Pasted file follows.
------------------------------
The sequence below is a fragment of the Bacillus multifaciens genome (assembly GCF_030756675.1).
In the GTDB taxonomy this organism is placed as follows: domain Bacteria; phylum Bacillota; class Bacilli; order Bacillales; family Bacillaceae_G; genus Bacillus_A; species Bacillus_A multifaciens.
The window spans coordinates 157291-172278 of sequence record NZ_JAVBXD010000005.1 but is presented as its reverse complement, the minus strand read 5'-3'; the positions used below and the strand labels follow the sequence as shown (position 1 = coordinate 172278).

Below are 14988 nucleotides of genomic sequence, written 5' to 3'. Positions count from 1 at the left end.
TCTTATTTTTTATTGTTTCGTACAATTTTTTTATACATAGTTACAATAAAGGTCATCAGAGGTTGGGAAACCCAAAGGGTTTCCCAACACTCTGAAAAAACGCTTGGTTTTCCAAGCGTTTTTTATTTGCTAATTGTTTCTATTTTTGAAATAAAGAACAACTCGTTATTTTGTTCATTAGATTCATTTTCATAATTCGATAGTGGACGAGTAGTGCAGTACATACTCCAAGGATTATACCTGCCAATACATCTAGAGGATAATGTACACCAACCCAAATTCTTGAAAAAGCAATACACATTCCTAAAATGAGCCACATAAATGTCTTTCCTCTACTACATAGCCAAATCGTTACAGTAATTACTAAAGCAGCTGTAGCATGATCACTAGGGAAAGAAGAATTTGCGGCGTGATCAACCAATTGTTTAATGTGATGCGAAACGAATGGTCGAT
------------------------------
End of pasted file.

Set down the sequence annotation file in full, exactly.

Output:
The sequence below is a fragment of the Bacillus multifaciens genome (assembly GCF_030756675.1).
In the GTDB taxonomy this organism is placed as follows: domain Bacteria; phylum Bacillota; class Bacilli; order Bacillales; family Bacillaceae_G; genus Bacillus_A; species Bacillus_A multifaciens.
The window spans coordinates 157291-172278 of sequence record NZ_JAVBXD010000005.1 but is presented as its reverse complement, the minus strand read 5'-3'; the positions used below and the strand labels follow the sequence as shown (position 1 = coordinate 172278).

Below are 14988 nucleotides of genomic sequence, written 5' to 3'. Positions count from 1 at the left end.
TCTTATTTTTTATTGTTTCGTACAATTTTTTTATACATAGTTACAATAAAGGTCATCAGAGGTTGGGAAACCCAAAGGGTTTCCCAACACTCTGAAAAAACGCTTGGTTTTCCAAGCGTTTTTTATTTGCTAATTGTTTCTATTTTTGAAATAAAGAACAACTCGTTATTTTGTTCATTAGATTCATTTTCATAATTCGATAGTGGACGAGTAGTGCAGTACATACTCCAAGGATTATACCTGCCAATACATCTAGAGGATAATGTACACCAACCCAAATTCTTGAAAAAGCAATACACATTCCTAAAATGAGCCACATAAATGTCTTTCCTCTACTACATAGCCAAATCGTTACAGTAATTACTAAAGCAGCTGTAGCATGATCACTAGGGAAAGAAGAATTTGCGGCGTGATCAACCAATTGTTTAATGTGATGCGAAACGAATGGTCGAT